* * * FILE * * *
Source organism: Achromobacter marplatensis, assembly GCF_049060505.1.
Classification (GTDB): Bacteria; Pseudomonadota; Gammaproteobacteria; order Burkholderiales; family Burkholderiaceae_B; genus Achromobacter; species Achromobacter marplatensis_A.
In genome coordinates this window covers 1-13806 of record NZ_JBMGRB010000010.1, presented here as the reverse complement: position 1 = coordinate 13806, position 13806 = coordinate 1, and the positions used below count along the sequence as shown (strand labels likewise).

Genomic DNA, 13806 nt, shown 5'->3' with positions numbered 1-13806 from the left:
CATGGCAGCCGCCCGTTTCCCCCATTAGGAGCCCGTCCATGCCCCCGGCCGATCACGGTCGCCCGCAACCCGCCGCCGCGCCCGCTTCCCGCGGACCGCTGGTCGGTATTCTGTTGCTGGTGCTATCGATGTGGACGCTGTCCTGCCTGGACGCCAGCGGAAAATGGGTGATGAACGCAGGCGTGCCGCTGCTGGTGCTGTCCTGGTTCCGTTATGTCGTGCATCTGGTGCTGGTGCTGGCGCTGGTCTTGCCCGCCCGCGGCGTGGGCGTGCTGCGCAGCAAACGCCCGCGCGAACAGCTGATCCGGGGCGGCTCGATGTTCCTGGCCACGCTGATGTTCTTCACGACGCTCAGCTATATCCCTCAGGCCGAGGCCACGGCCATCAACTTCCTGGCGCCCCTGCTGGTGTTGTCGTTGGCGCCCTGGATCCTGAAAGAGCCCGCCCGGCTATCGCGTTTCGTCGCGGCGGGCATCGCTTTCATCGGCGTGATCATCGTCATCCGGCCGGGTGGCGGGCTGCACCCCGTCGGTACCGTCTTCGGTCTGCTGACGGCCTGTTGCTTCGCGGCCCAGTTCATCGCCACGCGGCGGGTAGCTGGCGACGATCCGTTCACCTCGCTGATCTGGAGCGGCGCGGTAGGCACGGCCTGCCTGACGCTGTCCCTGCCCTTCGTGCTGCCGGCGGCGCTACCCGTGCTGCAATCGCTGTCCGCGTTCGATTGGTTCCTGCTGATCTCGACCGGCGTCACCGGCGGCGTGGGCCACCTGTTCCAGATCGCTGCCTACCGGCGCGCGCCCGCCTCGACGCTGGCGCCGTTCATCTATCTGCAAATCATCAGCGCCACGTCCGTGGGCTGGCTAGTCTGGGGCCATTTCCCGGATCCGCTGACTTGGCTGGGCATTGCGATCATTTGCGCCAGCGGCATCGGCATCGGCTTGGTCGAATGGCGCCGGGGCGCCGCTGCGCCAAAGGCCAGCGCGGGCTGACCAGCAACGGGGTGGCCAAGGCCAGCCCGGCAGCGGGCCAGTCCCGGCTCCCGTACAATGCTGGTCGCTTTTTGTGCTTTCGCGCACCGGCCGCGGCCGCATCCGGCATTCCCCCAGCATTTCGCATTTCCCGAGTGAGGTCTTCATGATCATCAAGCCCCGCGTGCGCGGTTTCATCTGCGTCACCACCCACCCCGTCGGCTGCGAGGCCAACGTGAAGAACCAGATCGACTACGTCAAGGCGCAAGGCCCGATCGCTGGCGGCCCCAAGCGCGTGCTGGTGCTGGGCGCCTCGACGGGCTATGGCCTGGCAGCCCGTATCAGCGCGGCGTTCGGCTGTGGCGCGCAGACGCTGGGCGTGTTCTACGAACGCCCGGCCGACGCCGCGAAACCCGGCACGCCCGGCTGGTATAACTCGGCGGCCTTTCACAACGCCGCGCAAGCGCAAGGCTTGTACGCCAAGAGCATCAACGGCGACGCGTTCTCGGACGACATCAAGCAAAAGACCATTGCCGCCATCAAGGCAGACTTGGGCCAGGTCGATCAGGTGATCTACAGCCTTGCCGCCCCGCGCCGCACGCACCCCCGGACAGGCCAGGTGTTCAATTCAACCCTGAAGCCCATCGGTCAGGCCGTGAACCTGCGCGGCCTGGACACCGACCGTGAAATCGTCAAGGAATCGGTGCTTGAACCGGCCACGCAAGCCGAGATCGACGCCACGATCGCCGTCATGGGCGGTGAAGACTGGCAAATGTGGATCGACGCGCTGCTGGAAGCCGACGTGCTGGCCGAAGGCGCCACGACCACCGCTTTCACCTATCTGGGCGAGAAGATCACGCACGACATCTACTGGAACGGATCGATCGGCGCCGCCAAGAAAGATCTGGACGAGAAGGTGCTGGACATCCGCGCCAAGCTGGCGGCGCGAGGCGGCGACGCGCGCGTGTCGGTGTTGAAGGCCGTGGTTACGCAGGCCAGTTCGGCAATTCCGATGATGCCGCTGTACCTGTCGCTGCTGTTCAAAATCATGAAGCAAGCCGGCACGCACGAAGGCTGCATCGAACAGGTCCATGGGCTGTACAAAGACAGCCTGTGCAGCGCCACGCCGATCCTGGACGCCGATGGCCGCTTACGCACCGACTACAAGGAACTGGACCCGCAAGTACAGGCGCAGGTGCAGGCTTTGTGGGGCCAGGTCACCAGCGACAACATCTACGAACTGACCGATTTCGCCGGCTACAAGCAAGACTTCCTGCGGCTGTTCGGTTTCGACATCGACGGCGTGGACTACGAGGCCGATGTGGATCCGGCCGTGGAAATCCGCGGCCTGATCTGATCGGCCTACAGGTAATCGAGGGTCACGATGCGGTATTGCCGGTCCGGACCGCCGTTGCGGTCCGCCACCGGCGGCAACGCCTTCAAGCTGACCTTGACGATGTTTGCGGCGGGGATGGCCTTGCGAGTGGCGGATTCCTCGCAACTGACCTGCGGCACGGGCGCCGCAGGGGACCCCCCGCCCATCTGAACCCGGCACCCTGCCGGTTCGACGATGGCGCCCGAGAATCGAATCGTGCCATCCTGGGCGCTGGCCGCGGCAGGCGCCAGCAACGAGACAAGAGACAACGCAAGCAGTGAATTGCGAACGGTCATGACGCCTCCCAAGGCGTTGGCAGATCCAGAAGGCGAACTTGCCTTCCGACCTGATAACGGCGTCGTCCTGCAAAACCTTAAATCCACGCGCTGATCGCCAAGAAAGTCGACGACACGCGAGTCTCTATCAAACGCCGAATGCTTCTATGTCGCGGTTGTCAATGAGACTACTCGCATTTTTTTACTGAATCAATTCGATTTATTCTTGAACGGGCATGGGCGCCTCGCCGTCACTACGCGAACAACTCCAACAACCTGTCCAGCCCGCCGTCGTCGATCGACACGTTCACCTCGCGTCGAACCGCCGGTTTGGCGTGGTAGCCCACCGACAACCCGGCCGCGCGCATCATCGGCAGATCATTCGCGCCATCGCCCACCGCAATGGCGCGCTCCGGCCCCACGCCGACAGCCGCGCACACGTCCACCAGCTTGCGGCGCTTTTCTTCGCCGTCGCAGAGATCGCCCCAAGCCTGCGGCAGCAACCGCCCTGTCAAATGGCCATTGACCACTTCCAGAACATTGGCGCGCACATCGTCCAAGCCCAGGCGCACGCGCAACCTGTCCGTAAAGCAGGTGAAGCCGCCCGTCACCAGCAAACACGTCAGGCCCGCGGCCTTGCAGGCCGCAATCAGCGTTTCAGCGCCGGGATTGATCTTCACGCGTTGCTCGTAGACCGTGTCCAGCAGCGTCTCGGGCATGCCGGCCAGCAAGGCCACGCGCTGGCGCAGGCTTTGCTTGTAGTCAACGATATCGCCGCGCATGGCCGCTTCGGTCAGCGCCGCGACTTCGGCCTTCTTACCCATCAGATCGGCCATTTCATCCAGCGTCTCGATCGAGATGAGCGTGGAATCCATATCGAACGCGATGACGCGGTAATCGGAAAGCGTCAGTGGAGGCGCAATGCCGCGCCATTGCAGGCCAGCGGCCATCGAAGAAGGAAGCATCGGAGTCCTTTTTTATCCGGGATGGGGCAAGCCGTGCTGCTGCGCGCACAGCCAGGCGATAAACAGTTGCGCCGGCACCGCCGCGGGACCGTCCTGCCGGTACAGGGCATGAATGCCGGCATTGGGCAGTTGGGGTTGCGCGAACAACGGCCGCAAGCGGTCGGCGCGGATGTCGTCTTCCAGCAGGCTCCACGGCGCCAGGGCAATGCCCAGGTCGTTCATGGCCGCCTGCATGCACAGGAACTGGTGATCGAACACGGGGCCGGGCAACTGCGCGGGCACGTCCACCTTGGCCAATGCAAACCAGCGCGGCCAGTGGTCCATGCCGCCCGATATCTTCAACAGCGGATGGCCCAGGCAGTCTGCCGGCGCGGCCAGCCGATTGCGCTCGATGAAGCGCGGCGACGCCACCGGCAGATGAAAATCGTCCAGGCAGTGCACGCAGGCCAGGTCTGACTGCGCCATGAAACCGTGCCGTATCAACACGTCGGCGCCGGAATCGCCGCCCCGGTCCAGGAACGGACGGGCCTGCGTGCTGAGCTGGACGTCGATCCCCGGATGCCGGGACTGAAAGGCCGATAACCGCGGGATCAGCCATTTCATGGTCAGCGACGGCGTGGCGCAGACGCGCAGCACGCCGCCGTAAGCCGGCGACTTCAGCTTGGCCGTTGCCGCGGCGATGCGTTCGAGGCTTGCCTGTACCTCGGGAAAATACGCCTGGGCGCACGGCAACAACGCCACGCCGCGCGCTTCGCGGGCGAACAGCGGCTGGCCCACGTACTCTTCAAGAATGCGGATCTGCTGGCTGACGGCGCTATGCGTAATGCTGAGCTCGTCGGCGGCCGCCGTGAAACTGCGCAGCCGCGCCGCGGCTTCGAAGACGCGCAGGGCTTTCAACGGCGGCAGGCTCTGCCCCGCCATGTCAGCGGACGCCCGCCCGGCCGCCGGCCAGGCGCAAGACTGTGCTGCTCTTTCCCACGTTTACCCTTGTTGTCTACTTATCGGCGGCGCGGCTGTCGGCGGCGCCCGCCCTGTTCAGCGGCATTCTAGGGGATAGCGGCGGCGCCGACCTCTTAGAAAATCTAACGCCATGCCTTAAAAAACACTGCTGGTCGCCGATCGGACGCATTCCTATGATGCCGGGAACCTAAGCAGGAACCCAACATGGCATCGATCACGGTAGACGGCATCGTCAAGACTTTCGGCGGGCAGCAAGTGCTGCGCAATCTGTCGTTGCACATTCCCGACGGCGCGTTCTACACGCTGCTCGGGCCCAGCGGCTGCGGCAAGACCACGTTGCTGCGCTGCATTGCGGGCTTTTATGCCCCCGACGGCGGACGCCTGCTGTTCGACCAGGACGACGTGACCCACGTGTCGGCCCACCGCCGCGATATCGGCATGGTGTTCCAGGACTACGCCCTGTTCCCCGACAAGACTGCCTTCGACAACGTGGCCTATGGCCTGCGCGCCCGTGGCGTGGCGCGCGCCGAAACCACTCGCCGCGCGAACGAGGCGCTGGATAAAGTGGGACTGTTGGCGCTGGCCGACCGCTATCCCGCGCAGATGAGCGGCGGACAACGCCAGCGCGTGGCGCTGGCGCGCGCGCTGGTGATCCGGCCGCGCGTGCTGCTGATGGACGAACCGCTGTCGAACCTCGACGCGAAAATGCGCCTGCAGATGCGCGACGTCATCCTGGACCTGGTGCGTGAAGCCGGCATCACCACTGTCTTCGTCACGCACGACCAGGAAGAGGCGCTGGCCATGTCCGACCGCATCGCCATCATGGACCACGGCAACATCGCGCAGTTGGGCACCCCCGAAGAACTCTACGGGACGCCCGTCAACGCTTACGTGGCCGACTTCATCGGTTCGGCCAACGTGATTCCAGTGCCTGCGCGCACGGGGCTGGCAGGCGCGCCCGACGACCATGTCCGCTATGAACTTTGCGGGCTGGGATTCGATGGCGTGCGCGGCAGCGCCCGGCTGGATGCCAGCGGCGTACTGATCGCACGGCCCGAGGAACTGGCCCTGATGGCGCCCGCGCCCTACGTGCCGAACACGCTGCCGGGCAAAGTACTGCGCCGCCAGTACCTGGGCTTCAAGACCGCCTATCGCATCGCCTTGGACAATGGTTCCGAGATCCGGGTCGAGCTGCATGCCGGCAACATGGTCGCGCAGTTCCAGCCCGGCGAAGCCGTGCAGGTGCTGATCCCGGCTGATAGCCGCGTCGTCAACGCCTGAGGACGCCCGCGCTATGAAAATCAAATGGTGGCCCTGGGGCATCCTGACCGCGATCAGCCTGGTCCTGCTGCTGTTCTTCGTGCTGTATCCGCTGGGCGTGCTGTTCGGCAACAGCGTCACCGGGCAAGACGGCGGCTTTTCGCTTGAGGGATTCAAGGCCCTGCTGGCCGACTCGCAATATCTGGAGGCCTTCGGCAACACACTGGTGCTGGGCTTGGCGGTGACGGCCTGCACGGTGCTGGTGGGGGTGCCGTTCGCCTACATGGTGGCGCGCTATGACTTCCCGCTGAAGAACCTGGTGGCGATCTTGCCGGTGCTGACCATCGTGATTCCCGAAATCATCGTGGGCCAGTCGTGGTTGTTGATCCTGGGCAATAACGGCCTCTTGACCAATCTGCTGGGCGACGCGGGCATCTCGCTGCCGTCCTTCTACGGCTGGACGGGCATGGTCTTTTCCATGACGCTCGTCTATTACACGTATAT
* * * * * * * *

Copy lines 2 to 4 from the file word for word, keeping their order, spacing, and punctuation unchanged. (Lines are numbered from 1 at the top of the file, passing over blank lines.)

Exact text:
Classification (GTDB): Bacteria; Pseudomonadota; Gammaproteobacteria; order Burkholderiales; family Burkholderiaceae_B; genus Achromobacter; species Achromobacter marplatensis_A.
In genome coordinates this window covers 1-13806 of record NZ_JBMGRB010000010.1, presented here as the reverse complement: position 1 = coordinate 13806, position 13806 = coordinate 1, and the positions used below count along the sequence as shown (strand labels likewise).

Genomic DNA, 13806 nt, shown 5'->3' with positions numbered 1-13806 from the left: